Shana Stein 2016-12-20 17:52:10
Balancing Act How to juggle family and professional responsibilities. Family first. It’s an adage as old as time immemorial. But how do we reconcile that fact with the duty of zealous advocacy owed to our clients? According to criminal defense attorney James N. Vasilas, the answer is simple: “The kid just has to come first.” Vasilas makes this assertion unapologetically and without hesitation. And as the owner of a successful six-attorney firm in Oak Cliff, he knows just the sort of work and dedication it takes to keep a firm afloat. Which is a lot. He says the duty owed to his child is prioritized in much the same way as his practice. First priority is the child, then federal court, then district, then county, and then municipal. Of course everything is important, but when conflicts inevitably arise, he says this is how he resolves them. Has he ever had a judge not understand when the occasional hearing needs to be rescheduled because of a sick child? No, he says, “I can’t imagine a judge demanding I commit a felony by leaving my kid alone.” The key to making it work, according to Vasilas, is communication with the court and client. His husband works full-time as well, and they believe that rather than being an impediment to their ability to parent, their careers “teach the kid we all have places to be in the morning.” Finally, he concluded, that “it’s not me managing the time, it’s the time managing me.” Very true indeed. Time management is essential, but that it’s in our control is an illusion. Relinquishing our preconceived plans to be able to adapt as needed is absolutely essential. Tennessee Nielsen, in-house counsel for SiriusXM Radio and former career counselor for Southern Methodist University Dedman School of Law, says she’s always lived by the mantra, “You can have it all, just not all at once.” Having raised children while working in-house in corporate law, with a husband who’s a trial attorney, she’s had her share of experiences finding life in the balance as well. Of all the J.D. candidates she counseled through the years, she never questioned anyone’s ability intellectually to get the job done. Their stamina, however, is what she said would sometimes be called into question, as the reality of law is that it’s a very service-driven field, with very real deadlines and commitments. One of the keys, she said, is to make your decision and then stick with it. She recalled a time when she was working around the clock on her company’s initial public offering, when she received a call from her child’s school saying that her child needed to be picked up because of head lice. Unable to do so, she contacted her husband. But alas, he was in the middle of a jury trial. So she called the school nurse back and made arrangements for the child to remain in quarantine until the end of the day, when they would be able to arrive. Nielsen said this sort of thing used to leave her feeling guilty, until the nurse explained that even the parents who don’t work aren’t available on a moment’s notice. They go to yoga. They go to the doctor. Everyone has obligations. And nobody is always available. So you build a great support system, and then let the guilt go, and do the best you can. Still others are opting to take a less conventional route as full-time parents and part-time attorneys. Solo practicing entertainment and contract attorney Ronda M. Litwin says she discloses her limited availability to clients up front, the hours of which coincide with when her son is in school. One way she’s able to make this work is by only accepting clients with non-urgent matters and smaller assignments. At the end of the day, corporate or criminal, solo or in-house, kids or clients, we all have to simply do the best we can and then let it go. In a profession of driven perfectionists, sometimes this can be easier said than done. At which point the following breathing exercise might serve readers well: Find a comfortable seated position. Allow your eyes to close. Soften your belly. Breathe in through your nose. And out through your nose. Begin thinking as you breathe—inhale, let. Exhale, go. Repeat several times until you feel tension’s grip lessen. For more practical tips and tricks on how to balance life with work, visit Stein’s wellness website, operationyoga.com. Heavy workloads and client stories can affect attorneys physically and psychologically. It is important to actively work to stay healthy. For more information, go to texasbar.com/tlap and click on “wellness.” SHANA STEIN is a criminal defense attorney, yoga teacher, and public speaker practicing in Dallas. To learn more, go to shanastein.com and operationyoga.com.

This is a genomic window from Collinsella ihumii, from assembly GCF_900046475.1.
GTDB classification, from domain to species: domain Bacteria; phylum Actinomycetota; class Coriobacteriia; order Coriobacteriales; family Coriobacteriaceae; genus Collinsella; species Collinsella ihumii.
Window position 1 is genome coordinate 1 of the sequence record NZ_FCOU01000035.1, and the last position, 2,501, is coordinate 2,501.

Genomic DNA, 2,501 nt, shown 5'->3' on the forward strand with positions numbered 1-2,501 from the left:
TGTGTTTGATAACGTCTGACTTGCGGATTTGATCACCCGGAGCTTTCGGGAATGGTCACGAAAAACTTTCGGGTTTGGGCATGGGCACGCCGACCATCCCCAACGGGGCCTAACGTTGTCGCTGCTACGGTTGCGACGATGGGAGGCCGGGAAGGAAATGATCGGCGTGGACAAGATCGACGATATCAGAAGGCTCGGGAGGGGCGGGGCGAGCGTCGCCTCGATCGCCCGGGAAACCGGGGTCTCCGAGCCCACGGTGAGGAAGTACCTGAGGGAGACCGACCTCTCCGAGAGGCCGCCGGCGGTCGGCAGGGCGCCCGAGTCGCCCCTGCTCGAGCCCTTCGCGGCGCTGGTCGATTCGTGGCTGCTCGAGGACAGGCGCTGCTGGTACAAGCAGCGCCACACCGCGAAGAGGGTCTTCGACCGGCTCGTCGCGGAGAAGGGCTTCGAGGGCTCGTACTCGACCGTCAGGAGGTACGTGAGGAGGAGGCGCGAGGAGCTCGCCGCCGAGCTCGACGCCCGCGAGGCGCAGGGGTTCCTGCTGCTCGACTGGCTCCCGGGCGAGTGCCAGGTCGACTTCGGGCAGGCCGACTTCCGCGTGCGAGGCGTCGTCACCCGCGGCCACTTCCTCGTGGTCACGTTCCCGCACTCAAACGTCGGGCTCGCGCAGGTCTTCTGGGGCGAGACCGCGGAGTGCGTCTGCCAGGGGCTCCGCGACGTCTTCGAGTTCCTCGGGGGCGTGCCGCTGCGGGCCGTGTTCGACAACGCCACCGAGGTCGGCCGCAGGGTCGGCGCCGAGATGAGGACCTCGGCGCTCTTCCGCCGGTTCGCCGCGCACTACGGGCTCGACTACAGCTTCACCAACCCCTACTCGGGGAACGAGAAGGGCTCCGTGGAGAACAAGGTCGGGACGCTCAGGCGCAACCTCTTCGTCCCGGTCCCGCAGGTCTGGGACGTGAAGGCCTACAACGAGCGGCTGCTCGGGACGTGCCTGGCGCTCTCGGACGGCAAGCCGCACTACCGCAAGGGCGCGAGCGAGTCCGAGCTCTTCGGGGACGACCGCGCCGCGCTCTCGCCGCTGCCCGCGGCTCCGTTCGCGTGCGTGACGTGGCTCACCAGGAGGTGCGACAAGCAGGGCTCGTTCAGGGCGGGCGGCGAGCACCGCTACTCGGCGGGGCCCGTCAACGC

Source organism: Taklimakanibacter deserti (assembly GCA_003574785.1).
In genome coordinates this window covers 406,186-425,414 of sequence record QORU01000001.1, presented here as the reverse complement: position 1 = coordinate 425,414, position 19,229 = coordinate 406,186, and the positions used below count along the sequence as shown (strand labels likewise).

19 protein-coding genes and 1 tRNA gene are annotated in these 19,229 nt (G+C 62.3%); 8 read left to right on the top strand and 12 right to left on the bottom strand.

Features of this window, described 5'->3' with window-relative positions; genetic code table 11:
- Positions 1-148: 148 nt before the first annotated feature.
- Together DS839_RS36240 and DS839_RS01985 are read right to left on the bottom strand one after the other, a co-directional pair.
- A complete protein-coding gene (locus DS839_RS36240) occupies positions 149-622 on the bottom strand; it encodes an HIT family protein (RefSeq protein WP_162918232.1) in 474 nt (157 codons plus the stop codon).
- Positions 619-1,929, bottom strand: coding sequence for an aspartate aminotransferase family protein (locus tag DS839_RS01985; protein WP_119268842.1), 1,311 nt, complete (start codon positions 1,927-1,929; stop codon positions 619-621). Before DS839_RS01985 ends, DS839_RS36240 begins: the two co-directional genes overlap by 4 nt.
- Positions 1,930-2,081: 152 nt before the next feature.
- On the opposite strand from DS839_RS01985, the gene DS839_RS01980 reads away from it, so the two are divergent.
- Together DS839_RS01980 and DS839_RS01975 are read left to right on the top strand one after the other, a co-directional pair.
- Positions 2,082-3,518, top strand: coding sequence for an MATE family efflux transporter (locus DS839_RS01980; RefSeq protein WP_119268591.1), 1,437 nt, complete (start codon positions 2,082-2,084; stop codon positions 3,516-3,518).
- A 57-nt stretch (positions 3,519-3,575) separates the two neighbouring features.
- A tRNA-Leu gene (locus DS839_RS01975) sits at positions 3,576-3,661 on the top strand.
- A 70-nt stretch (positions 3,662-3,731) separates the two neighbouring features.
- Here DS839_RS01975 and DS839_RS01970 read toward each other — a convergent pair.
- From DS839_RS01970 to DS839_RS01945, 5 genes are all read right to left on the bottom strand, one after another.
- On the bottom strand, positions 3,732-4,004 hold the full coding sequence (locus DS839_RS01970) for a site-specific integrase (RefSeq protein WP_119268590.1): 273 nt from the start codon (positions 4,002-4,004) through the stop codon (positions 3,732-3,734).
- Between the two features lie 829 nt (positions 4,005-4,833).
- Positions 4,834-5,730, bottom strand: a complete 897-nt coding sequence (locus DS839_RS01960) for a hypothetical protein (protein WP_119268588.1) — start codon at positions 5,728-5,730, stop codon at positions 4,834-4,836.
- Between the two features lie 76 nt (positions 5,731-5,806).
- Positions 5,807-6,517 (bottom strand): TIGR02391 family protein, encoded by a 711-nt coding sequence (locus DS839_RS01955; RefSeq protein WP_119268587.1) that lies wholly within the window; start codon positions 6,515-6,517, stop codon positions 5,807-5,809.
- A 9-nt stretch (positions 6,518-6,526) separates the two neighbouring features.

Published by State Bar of Texas. View All Articles.
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